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Climate Politics Stupidity

Danny Healy (Rae) and climate change denial

As I sat on top of the chicken house yesterday in the pouring rain with my neighbour Adolf O’Goonassa, we watched an old man who could hardly walk or talk staggering through the fields with a creel of fish.

‘Tis true what Danny Healy (Rae) says, he shouted against the downpour. Only the Man above is in charge of the weather.

Adolf reached into the póca of his weskit, withdrawing a pouch of tobacco and a small bottle of whiskey.

Do you know phwhat Bock? he muttered in the softest, most melodious Irish anyone ever heard.

Phwat? I replied.

‘Tis a bad sign that the ducks are in the nettles.

And so it was. A bad sign indeed, because even though a Kerry village pines for its missing idiot, our national parliament gains one more ignoramus. Kilgarvan’s loss is Ireland’s loss.

Danny Healy Rae Michael Healy Rae

On the other hand, you might say that Danny Healy’s (Rae) contribution to the climate change debate was a master-class in the power of buffoonery (if by contribution you mean bluster and if by debate you mean denial). You could almost hear them tuning up those banjos back in Kerry as Danny rounded on Eamon Ryan and told him that one year the sun didn’t shine in Ireland at all at all, and another year we were drowned out of it. And in 1740, three million of us died from famine at a time when there were only 2.5 million in the country and there were no combustible engines then either as Danny reminded us.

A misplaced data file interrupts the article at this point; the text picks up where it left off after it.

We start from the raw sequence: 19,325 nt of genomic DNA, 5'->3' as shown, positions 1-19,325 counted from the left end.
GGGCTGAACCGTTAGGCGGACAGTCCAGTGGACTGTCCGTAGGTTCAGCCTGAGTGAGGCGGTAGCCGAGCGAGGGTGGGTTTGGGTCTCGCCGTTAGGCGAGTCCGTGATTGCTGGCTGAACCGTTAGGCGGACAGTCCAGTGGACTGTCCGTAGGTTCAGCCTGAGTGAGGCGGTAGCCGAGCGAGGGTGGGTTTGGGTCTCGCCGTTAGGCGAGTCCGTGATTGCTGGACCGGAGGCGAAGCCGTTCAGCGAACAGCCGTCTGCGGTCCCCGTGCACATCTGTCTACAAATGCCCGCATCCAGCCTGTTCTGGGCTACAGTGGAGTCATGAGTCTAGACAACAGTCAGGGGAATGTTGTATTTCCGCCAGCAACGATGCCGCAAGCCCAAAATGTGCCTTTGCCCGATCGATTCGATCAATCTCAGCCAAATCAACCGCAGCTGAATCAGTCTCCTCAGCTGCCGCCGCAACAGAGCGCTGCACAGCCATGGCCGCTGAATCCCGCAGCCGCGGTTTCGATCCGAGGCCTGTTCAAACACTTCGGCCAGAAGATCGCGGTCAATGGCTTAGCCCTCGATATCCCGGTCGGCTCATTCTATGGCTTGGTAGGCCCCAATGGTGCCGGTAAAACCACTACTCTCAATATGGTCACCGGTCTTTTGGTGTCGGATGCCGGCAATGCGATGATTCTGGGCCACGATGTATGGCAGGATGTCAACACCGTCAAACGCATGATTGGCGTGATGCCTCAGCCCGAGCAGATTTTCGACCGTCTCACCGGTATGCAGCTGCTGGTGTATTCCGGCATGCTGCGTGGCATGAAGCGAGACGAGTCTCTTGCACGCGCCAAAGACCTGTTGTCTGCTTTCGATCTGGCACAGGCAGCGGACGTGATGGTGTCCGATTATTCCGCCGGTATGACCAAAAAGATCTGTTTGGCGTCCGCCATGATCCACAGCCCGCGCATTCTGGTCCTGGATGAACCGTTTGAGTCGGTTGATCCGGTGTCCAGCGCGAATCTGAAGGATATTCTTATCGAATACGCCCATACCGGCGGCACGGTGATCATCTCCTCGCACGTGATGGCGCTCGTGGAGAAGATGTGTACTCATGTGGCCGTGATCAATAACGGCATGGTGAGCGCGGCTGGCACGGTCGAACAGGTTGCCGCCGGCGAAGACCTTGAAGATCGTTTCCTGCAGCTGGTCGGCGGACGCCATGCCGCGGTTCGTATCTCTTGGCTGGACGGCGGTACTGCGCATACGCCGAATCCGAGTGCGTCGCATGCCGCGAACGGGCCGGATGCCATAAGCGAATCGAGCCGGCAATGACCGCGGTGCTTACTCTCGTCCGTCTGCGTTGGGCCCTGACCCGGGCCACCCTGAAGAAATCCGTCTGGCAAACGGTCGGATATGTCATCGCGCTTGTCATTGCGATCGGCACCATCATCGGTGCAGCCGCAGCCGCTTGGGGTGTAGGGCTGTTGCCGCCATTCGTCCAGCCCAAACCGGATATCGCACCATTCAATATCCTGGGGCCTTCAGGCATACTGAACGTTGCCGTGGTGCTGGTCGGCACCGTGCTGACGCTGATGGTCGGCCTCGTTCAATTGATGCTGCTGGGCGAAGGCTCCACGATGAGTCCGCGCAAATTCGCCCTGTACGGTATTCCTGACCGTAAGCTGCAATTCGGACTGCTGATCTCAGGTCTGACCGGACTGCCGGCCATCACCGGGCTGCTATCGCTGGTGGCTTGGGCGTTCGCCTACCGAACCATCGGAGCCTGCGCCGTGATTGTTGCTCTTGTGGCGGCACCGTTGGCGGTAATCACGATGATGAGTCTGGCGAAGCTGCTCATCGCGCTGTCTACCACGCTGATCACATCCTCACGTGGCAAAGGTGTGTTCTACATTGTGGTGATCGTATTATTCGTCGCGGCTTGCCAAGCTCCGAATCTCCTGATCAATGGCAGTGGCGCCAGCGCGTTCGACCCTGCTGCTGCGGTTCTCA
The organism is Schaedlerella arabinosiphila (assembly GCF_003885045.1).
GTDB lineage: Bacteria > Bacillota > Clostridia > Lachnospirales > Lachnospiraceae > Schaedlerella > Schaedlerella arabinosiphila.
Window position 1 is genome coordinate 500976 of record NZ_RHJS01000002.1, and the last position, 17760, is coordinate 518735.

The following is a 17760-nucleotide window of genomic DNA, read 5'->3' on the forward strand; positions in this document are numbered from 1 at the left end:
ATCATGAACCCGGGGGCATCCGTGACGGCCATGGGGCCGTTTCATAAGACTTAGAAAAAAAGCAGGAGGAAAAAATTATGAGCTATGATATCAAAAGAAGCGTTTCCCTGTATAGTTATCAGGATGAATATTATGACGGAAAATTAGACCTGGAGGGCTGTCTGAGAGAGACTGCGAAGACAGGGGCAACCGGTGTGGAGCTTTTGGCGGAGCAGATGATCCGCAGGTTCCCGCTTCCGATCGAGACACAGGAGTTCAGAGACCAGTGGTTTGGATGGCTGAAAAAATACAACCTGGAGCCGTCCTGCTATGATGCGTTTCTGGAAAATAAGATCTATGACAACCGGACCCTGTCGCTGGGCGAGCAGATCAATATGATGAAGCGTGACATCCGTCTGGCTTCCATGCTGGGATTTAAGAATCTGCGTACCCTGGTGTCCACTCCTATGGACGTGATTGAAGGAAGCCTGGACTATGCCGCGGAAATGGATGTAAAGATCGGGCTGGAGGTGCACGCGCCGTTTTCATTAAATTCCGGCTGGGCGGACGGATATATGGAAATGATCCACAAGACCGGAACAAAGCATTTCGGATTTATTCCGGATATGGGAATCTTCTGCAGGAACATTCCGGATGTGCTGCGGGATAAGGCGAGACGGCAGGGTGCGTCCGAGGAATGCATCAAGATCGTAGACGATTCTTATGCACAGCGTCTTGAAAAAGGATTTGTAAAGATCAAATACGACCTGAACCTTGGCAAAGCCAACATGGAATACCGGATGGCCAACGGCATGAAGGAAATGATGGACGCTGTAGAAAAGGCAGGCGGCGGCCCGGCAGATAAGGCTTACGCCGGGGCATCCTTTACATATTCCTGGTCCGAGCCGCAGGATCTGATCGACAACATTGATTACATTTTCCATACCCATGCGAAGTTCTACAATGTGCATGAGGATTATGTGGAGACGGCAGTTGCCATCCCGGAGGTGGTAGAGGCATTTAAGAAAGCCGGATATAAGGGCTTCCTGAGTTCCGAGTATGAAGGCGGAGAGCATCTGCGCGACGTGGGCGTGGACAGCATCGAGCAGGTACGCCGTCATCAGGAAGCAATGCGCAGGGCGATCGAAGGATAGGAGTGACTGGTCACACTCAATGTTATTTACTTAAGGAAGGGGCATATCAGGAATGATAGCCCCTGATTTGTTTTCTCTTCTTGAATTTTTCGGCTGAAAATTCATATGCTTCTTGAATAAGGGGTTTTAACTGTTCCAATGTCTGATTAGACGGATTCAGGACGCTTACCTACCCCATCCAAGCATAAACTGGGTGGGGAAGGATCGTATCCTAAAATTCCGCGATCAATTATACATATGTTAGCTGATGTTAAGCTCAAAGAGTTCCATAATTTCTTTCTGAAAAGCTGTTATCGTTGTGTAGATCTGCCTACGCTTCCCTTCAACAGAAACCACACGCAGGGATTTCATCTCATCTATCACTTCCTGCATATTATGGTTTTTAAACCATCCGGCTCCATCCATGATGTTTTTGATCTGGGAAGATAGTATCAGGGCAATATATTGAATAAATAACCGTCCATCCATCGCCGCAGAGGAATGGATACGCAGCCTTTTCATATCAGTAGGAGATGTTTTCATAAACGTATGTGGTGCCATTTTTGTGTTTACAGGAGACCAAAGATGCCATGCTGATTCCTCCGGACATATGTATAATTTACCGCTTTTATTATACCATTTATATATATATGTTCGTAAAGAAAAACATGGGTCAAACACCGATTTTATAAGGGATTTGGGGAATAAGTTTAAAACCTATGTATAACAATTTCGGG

Twice, Danny pointed out that there were no combustible engines back in those days long ago.

Squeal like a pig? No. Eamon kept a straight face throughout Danny’s  lecture on a subject he plainly knew nothing about and in a way it was hard not to shed a nostalgic tear. There was a time when every bar in Ireland had some bombast ready to hold forth on any subject in return for a pint or a cigarette.

Of course Danny, no more than the rest of his political crew, isn’t that easily bought. It will take a lot more than the offer of a small whiskey to sway him, and that’s why, after displaying to the world the boundless unplumbed depths of his ignorance, he brought his rant around to local matters.

Danny made it plain that he sees no difference between weather and climate and besides, there’s nothing we can do about it down here on Planet Earth. God above, you see, controls the weather and when it rains, the best thing the government could do would be give maybe €200,000 to drain the river at Glenflesk, naturally enough using diggers supplied by Danny’s plant-hire firm which was specially set up by God to protect Kerry from his wrath.

It probably plays well enough around Kenmare and Kilgarvan, and what else would Danny care about? This, after all, is the same man who suggested that pub owners should be able to give their customers certificates allowing them to drive with excess alcohol in their blood, and just like the flooding and the diggers, this suggestion had nothing whatever to do with the fact that he owns a pub himself.

And still they elected him.

Let’s hope, when he arrives to save the poor drowned people of Glenflesk, his engines aren’t too combustible.